Up With Trees - Down With Capitalism

Written By: Gabe Love

ACP Candidate Member

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Climate change is the greatest existential crisis we face today. Greenhouse gas emissions are causing increases in global average air and ocean temperatures. Rising global sea levels and changes in atmospheric and ocean circulation and regional weather patterns are influencing seasonal rainfall conditions. As capitalists line their pockets, all life on earth is being driven to extinction. 71% of global emissions are attributed to 100 corporations and with the situation drastically growing, it is clear that the solution does not lie in bourgeois electoral politics. This problem is epitomized by the Adani mine that is being built in the Galilee Basin in Central Queensland. A multinational corporation is attempting to build the largest coal mine in Australian history, that will; destroy the ancestral lands, waters and cultures of Indigenous people, allow 500 more coal ships to travel through the Great Barrier Reef every year, risk damaging aquifers of the Great Artesian Basin and add 4.6 billion tonnes of carbon pollution to our atmosphere.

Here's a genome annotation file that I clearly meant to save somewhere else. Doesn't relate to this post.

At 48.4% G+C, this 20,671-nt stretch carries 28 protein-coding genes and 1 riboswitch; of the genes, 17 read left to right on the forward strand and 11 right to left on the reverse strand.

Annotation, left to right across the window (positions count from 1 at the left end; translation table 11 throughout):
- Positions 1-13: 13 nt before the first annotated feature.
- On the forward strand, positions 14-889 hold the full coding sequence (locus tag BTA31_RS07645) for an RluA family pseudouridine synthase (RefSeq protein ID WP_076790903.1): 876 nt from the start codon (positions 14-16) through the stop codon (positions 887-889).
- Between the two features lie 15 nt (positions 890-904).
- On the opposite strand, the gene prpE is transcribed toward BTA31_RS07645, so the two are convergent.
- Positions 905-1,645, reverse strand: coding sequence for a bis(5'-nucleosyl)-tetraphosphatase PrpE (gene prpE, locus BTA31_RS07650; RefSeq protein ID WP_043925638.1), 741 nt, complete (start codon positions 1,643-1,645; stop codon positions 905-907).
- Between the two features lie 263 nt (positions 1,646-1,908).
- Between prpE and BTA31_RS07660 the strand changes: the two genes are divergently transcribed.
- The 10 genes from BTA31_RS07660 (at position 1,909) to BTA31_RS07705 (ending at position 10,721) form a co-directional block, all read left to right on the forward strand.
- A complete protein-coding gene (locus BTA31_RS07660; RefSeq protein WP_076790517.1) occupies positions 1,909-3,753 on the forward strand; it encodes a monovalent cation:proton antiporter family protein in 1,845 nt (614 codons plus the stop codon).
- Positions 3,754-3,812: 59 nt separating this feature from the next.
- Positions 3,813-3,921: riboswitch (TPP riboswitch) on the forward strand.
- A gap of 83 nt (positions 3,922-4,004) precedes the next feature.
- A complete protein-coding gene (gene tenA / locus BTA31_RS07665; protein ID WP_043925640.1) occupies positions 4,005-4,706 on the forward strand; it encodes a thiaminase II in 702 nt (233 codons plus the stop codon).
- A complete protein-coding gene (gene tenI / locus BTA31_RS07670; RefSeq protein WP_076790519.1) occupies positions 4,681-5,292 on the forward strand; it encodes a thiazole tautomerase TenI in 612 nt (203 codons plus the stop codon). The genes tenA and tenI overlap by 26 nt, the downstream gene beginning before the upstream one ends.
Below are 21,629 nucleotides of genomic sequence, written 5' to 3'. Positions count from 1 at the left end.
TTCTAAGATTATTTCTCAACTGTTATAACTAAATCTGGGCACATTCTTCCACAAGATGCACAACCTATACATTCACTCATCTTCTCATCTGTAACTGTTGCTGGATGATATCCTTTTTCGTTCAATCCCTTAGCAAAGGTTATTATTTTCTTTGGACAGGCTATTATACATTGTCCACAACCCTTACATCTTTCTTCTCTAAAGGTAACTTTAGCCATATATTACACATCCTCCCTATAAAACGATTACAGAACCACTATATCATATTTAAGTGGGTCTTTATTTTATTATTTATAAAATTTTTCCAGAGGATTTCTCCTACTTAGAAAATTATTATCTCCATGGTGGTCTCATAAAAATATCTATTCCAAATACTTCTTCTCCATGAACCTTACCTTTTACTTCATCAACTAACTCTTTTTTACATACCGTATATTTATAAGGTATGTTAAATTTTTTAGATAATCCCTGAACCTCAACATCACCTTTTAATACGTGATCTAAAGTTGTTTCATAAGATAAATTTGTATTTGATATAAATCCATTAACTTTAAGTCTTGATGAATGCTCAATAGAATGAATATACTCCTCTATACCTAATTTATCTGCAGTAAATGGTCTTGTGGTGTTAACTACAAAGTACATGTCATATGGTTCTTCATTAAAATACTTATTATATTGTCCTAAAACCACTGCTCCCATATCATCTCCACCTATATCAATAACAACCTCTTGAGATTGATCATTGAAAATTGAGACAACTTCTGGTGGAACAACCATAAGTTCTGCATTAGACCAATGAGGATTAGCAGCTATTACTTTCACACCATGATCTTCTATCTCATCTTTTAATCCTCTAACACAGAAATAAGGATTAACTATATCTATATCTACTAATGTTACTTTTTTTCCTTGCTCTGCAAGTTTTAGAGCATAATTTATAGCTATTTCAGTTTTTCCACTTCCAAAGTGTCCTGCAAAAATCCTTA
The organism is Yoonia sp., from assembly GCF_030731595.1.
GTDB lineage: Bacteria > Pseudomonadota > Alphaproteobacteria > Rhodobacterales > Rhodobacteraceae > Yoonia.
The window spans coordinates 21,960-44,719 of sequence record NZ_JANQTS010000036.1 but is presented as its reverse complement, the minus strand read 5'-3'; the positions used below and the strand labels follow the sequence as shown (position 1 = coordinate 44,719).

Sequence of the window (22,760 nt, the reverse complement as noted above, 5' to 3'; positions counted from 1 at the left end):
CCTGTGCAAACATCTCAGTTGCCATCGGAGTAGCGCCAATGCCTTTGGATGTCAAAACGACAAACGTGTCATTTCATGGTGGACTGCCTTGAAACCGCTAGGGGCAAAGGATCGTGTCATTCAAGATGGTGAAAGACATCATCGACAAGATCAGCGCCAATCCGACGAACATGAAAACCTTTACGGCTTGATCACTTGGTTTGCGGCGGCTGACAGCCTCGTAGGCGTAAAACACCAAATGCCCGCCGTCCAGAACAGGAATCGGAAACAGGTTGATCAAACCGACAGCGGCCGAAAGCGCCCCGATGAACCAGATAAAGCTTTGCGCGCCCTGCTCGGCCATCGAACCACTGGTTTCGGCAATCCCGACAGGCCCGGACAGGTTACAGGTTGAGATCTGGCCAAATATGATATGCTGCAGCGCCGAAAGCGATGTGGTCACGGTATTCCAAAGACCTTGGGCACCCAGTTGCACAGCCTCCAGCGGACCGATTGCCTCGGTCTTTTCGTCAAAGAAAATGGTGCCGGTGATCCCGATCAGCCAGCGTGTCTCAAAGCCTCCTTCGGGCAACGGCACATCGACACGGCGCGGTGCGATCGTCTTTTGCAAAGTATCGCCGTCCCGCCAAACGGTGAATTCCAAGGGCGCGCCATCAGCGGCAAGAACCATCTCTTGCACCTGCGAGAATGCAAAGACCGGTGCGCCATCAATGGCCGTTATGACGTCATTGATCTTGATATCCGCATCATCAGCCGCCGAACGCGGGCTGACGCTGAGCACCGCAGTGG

“Threatening the habitat of local sea life such as dolphins and turtles, there would be hundreds more coal ships ploughing through the Reef’s waters every year”

Stopping the Adani mine is incredibly important for the future of the Great Barrier Reef and for those living around the mine. Climate change is causing ocean temperatures to rise, which in turn is leading to more catastrophic weather events and coral bleaching. The mine will also require over a million cubic metres of seafloor to be dredged for a new coal terminal, threatening the habitat of local sea life such as dolphins and turtles. There would be hundreds more coal ships ploughing through the Reef’s waters every year, increasing the risk of accidents.